Gemtech opened its doors in 1993 and immediately made an impact on the sound suppressor market. The company’s founders brought many years of experience and a progressive attitude to the manufacturing process. “Through the use of CNC machines and robotic construction methods,” the company quickly became a leader in the industry. In recent years, the company has benefitted from the explosion in the suppressor market. In the process, Gemtech has built a loyal list of clients in both the commercial and government/military markets.
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In January of 2016, Gemtech announced a change in ownership and management. Ron Martinez was named as the new CEO of Gemtech, a while former CEO, Tom Collins, took the position of President. Tom Collins is a veteran of the special operations community. Collins served as an ODA commander with the 12th Special Forces Group. Blake Young retained his position at the company’s lead engineer who, not surprisingly, goes by the moniker of “Q.” Casey Foster, the Special Projects Director also remains in place. Foster has been instrumental in the recent rebranding and new marketing program at Gemtech.
Located in beautiful Boise, Idaho, Gemtech has experienced tremendous growth with triple-digit increases in previous years. Under Collins’ leadership, the company has doubled its staff, invested in new machines and upgraded its production facilities. At the heart of the new face of Gemtech is its line of G-Core suppressors. Young worked with Greg Latka, Gemtech’s manufacturing supplier, to produce the new monocore design that has been specifically engineered for maximum sound reduction. Young used computational fluid dynamic software to optimize the dimensions of each chamber within the monocore. Each chamber has been specifically engineered for the heat and pressure in that part of the core. This engineering included adjusting spacing, angles and shapes to make a more efficient sound uppressor design.
The G-Core line of suppressors includes the GM-22, GM-9, GM-45 and GMT-300. New materials and coatings have been used to improve the lifespan of these suppressors, and the monocore design allows for easy cleaning by the user. All G-Core suppressors are designed to accept a standard socket size for disassembly, eliminating the need for special tools. The user manuals and packaging have also been redesigned, and every suppressor now comes with a carrying pouch.
I was able to spend several days visiting Gemtech. The visit included a tour of the company’s facility along with a range trip to evaluate the GM-22, the GMT-300, the GM-9 and the GM-45. More recently, I received a GM-9 and promptly used it to evaluate the 9mm Springfield XDM 4.5-Inch Threaded Barrel model.
The GM-9 is full-auto rated for 9mm ammo as well as subsonic 300 Blackout ammo from a 7.5-inch or longer barrel. When it comes to dimensions, the GM-9 is 6.5 inches in length (without the mount), 1.25 inches in diameter and a mere 5 ounces in weight. The G-Core is machined from 7075-T6 aluminum and features three, large Y-shaped baffles with a small blast baffle and a triangular end baffle. The combination of reverse and recurve angles works to cool and slow the gases. The end cap is integral with the core and is relieved with the Gemtech logo. The aperture is square to allow a socket driver to be used to remove the core from the tube.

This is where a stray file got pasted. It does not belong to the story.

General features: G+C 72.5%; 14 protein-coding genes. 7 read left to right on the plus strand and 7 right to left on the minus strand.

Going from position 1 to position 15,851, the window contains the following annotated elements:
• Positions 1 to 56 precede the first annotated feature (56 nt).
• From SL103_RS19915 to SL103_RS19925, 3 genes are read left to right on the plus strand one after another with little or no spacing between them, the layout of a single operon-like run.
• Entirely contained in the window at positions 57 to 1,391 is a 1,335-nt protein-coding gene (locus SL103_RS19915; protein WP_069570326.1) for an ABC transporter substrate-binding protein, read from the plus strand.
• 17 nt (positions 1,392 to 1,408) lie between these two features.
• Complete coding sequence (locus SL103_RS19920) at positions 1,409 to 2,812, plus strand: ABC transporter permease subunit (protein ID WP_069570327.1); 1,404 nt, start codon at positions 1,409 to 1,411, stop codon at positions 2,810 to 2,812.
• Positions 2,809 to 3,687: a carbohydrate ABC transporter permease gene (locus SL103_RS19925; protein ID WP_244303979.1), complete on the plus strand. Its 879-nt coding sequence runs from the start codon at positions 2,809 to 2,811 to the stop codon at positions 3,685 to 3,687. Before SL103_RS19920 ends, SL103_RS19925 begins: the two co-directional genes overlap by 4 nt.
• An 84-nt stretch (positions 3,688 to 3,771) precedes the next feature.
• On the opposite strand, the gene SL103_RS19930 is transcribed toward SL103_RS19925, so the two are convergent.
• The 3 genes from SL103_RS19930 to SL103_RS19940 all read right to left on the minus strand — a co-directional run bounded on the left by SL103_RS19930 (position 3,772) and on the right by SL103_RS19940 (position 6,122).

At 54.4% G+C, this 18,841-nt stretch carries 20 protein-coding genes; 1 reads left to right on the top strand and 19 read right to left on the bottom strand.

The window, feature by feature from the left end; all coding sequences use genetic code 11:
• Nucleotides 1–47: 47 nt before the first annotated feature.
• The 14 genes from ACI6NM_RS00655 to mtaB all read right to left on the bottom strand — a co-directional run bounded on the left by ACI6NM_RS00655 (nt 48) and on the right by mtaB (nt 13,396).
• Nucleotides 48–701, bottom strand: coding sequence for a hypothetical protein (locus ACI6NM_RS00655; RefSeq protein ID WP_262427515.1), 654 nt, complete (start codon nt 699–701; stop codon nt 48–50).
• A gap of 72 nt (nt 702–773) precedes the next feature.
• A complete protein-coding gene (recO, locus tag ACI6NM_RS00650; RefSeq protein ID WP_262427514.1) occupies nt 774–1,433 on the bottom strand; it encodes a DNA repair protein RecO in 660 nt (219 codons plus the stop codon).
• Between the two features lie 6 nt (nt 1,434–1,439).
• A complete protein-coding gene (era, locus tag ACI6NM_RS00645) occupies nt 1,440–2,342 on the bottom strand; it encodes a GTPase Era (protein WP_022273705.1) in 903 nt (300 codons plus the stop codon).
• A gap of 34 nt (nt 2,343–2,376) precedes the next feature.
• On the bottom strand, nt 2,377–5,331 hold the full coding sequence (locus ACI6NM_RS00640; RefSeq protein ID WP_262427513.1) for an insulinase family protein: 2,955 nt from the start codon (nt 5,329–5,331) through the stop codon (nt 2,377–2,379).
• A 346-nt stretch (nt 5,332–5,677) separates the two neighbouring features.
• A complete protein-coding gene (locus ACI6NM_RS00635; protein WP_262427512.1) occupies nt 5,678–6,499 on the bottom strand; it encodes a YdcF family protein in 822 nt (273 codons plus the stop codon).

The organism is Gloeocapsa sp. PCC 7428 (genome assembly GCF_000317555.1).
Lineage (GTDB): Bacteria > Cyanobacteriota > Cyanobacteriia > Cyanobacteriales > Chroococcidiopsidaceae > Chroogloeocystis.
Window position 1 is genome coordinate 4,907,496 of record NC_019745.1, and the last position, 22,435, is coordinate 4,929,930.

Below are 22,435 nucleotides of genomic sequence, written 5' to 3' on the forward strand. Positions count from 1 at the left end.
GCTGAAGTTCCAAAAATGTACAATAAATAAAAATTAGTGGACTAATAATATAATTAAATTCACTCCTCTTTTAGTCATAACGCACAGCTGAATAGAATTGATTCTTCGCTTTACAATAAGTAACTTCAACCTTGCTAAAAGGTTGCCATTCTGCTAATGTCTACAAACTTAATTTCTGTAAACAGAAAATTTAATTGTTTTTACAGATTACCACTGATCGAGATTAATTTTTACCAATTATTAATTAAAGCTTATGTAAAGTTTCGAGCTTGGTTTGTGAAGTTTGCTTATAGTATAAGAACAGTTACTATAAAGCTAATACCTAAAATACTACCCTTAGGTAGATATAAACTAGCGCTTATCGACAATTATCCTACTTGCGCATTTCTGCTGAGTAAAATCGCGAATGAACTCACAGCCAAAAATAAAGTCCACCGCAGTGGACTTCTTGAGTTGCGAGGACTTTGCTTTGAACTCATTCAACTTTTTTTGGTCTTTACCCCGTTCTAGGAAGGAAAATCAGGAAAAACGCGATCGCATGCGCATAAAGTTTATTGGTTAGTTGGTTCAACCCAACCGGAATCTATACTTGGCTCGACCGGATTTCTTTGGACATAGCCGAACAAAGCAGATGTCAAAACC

Gemtech sells suppressors as well as a complete line of accessories. To test the GM-9, I used a Glock 19 Gen4 with a threaded barrel and requested the requisite 13.5×1 LH metric piston from Gemtech. I had previously equipped my G19 with an aftermarket Warren Tactical Sevigny rear sight with a single tritium insert. When combined with a higher front sight blade, the sights aligned flush with the top of the GM-9.
Obtaining the best possible performance from a 9mm suppressor requires quality subsonic ammunition. In the past couple of years, I have used HPR subsonic ammunition almost exclusively when running suppressed 9mm pistols. HPR’s EMCON line uses HyperClean technology to produce clean and quiet ammunition. The company offers two loads in 9mm, a 147-grain FMJ and a 147-grain JHP. I ran the GM-9 with both HPR loads and Winchester’s 147-grain SXT load.
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Evaluating suppressors outside of a laboratory is always subjective. According to Gemtech’s data, the GM-9 provides between 27 and 32 decibels in sound reduction. I did find that the GM-9 tended to have a significantly louder first-round “pop” than my Gemtech Tundra. This is a result of the monocore design, which is inherently louder than a traditional K-baffle suppressor. We mitigated this by introducing a small amount of water into the blast chamber. CLP or a similar lubricant or wire pull gel can also be used, and they are equally effective. Both HPR loads averaged 922 fps while the Winchester SXT averaged 1,030 fps. We shot groups with all three loads from 10 yards. Shooting with both eyes open, we were able to produce groups that ranged from 1.51 inches with the HPR FMJs to an impressive 0.6 inches with the Winchester SXT ammo.
Gemtech remains committed to producing quality products, providing excellent service and engaging in progressive research and development. The company is working on plans to move into an upgraded manufacturing facility in the near future. This will consolidate all of the company’s Boise operations under one roof and improve service and distribution. I look forward to my next visit to see how the company has grown and improved. For more information, visit
gem-tech.com or call 208-939-7222.